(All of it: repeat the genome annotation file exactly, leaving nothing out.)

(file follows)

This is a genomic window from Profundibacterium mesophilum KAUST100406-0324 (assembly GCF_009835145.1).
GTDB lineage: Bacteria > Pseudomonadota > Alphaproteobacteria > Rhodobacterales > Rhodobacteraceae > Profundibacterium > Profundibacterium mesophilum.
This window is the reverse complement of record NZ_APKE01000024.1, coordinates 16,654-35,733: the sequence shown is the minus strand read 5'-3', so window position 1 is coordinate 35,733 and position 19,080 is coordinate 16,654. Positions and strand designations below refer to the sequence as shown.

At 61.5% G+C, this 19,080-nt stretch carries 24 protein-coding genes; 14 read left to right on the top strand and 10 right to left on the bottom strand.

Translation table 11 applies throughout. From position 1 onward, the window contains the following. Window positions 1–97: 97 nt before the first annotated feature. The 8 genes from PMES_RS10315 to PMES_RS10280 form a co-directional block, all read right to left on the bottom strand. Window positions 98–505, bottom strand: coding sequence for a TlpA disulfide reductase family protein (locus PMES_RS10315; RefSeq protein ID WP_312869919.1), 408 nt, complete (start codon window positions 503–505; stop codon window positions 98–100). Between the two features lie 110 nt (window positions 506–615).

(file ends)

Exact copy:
This is a genomic window from Profundibacterium mesophilum KAUST100406-0324 (assembly GCF_009835145.1).
GTDB lineage: Bacteria > Pseudomonadota > Alphaproteobacteria > Rhodobacterales > Rhodobacteraceae > Profundibacterium > Profundibacterium mesophilum.
This window is the reverse complement of record NZ_APKE01000024.1, coordinates 16,654-35,733: the sequence shown is the minus strand read 5'-3', so window position 1 is coordinate 35,733 and position 19,080 is coordinate 16,654. Positions and strand designations below refer to the sequence as shown.

At 61.5% G+C, this 19,080-nt stretch carries 24 protein-coding genes; 14 read left to right on the top strand and 10 right to left on the bottom strand.

Translation table 11 applies throughout. From position 1 onward, the window contains the following. Window positions 1–97: 97 nt before the first annotated feature. The 8 genes from PMES_RS10315 to PMES_RS10280 form a co-directional block, all read right to left on the bottom strand. Window positions 98–505, bottom strand: coding sequence for a TlpA disulfide reductase family protein (locus PMES_RS10315; RefSeq protein ID WP_312869919.1), 408 nt, complete (start codon window positions 503–505; stop codon window positions 98–100). Between the two features lie 110 nt (window positions 506–615).